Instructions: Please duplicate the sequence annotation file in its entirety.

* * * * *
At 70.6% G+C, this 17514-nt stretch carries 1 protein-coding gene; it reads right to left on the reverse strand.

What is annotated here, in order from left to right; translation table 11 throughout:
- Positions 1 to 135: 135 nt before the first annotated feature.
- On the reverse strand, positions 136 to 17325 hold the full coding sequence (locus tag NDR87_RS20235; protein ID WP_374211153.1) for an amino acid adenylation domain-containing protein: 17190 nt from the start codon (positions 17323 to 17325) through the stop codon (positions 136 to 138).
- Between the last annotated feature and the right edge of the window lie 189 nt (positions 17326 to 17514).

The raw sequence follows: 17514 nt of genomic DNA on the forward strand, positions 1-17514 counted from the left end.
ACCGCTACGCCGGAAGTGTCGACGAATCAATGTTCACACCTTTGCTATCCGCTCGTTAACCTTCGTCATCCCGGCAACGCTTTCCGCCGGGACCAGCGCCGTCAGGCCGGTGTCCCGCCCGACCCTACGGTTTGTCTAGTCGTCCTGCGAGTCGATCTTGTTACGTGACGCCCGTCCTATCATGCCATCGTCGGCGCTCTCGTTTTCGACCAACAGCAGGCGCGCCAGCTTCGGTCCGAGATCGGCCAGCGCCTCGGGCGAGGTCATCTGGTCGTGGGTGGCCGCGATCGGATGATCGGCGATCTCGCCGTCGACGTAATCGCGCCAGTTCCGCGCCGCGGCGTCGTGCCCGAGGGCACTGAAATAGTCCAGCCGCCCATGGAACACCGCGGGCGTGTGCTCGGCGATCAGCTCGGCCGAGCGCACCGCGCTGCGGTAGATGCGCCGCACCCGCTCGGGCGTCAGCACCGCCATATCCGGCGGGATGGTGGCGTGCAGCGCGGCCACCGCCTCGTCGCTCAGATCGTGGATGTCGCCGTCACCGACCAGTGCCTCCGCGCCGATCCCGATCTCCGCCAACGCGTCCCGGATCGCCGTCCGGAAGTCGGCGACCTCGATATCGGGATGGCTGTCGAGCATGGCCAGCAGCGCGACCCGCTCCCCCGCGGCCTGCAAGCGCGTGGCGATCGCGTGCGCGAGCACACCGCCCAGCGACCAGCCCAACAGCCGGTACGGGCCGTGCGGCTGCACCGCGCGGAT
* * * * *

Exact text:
At 70.6% G+C, this 17514-nt stretch carries 1 protein-coding gene; it reads right to left on the reverse strand.

What is annotated here, in order from left to right; translation table 11 throughout:
- Positions 1 to 135: 135 nt before the first annotated feature.
- On the reverse strand, positions 136 to 17325 hold the full coding sequence (locus tag NDR87_RS20235; protein ID WP_374211153.1) for an amino acid adenylation domain-containing protein: 17190 nt from the start codon (positions 17323 to 17325) through the stop codon (positions 136 to 138).
- Between the last annotated feature and the right edge of the window lie 189 nt (positions 17326 to 17514).

The raw sequence follows: 17514 nt of genomic DNA on the forward strand, positions 1-17514 counted from the left end.
ACCGCTACGCCGGAAGTGTCGACGAATCAATGTTCACACCTTTGCTATCCGCTCGTTAACCTTCGTCATCCCGGCAACGCTTTCCGCCGGGACCAGCGCCGTCAGGCCGGTGTCCCGCCCGACCCTACGGTTTGTCTAGTCGTCCTGCGAGTCGATCTTGTTACGTGACGCCCGTCCTATCATGCCATCGTCGGCGCTCTCGTTTTCGACCAACAGCAGGCGCGCCAGCTTCGGTCCGAGATCGGCCAGCGCCTCGGGCGAGGTCATCTGGTCGTGGGTGGCCGCGATCGGATGATCGGCGATCTCGCCGTCGACGTAATCGCGCCAGTTCCGCGCCGCGGCGTCGTGCCCGAGGGCACTGAAATAGTCCAGCCGCCCATGGAACACCGCGGGCGTGTGCTCGGCGATCAGCTCGGCCGAGCGCACCGCGCTGCGGTAGATGCGCCGCACCCGCTCGGGCGTCAGCACCGCCATATCCGGCGGGATGGTGGCGTGCAGCGCGGCCACCGCCTCGTCGCTCAGATCGTGGATGTCGCCGTCACCGACCAGTGCCTCCGCGCCGATCCCGATCTCCGCCAACGCGTCCCGGATCGCCGTCCGGAAGTCGGCGACCTCGATATCGGGATGGCTGTCGAGCATGGCCAGCAGCGCGACCCGCTCCCCCGCGGCCTGCAAGCGCGTGGCGATCGCGTGCGCGAGCACACCGCCCAGCGACCAGCCCAACAGCCGGTACGGGCCGTGCGGCTGCACCGCGCGGAT